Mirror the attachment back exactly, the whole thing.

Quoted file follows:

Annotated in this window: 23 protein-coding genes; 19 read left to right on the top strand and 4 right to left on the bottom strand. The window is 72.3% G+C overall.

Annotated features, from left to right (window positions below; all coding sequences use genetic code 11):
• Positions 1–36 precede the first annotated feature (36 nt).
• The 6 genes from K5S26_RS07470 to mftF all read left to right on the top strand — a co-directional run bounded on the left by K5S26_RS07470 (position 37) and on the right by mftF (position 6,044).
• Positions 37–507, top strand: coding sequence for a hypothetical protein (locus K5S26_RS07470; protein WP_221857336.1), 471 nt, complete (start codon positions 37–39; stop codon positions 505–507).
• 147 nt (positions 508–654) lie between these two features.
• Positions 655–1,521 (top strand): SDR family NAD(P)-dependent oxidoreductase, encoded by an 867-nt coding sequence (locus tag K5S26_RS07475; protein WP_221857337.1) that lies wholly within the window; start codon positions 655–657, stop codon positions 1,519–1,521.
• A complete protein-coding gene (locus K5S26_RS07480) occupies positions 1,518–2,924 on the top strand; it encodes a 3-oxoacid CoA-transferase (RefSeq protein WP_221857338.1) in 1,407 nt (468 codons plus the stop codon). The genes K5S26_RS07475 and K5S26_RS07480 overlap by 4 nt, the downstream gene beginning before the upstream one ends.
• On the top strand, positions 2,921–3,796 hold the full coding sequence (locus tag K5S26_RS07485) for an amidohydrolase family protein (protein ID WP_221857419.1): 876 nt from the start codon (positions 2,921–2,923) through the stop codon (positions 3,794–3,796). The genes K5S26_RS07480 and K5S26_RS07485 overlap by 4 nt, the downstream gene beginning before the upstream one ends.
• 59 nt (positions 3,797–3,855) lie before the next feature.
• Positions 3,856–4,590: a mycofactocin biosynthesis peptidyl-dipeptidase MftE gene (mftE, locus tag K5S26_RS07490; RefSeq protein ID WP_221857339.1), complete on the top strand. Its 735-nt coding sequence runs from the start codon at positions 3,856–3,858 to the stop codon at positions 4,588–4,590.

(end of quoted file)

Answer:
Annotated in this window: 23 protein-coding genes; 19 read left to right on the top strand and 4 right to left on the bottom strand. The window is 72.3% G+C overall.

Annotated features, from left to right (window positions below; all coding sequences use genetic code 11):
• Positions 1–36 precede the first annotated feature (36 nt).
• The 6 genes from K5S26_RS07470 to mftF all read left to right on the top strand — a co-directional run bounded on the left by K5S26_RS07470 (position 37) and on the right by mftF (position 6,044).
• Positions 37–507, top strand: coding sequence for a hypothetical protein (locus K5S26_RS07470; protein WP_221857336.1), 471 nt, complete (start codon positions 37–39; stop codon positions 505–507).
• 147 nt (positions 508–654) lie between these two features.
• Positions 655–1,521 (top strand): SDR family NAD(P)-dependent oxidoreductase, encoded by an 867-nt coding sequence (locus tag K5S26_RS07475; protein WP_221857337.1) that lies wholly within the window; start codon positions 655–657, stop codon positions 1,519–1,521.
• A complete protein-coding gene (locus K5S26_RS07480) occupies positions 1,518–2,924 on the top strand; it encodes a 3-oxoacid CoA-transferase (RefSeq protein WP_221857338.1) in 1,407 nt (468 codons plus the stop codon). The genes K5S26_RS07475 and K5S26_RS07480 overlap by 4 nt, the downstream gene beginning before the upstream one ends.
• On the top strand, positions 2,921–3,796 hold the full coding sequence (locus tag K5S26_RS07485) for an amidohydrolase family protein (protein ID WP_221857419.1): 876 nt from the start codon (positions 2,921–2,923) through the stop codon (positions 3,794–3,796). The genes K5S26_RS07480 and K5S26_RS07485 overlap by 4 nt, the downstream gene beginning before the upstream one ends.
• 59 nt (positions 3,797–3,855) lie before the next feature.
• Positions 3,856–4,590: a mycofactocin biosynthesis peptidyl-dipeptidase MftE gene (mftE, locus tag K5S26_RS07490; RefSeq protein ID WP_221857339.1), complete on the top strand. Its 735-nt coding sequence runs from the start codon at positions 3,856–3,858 to the stop codon at positions 4,588–4,590.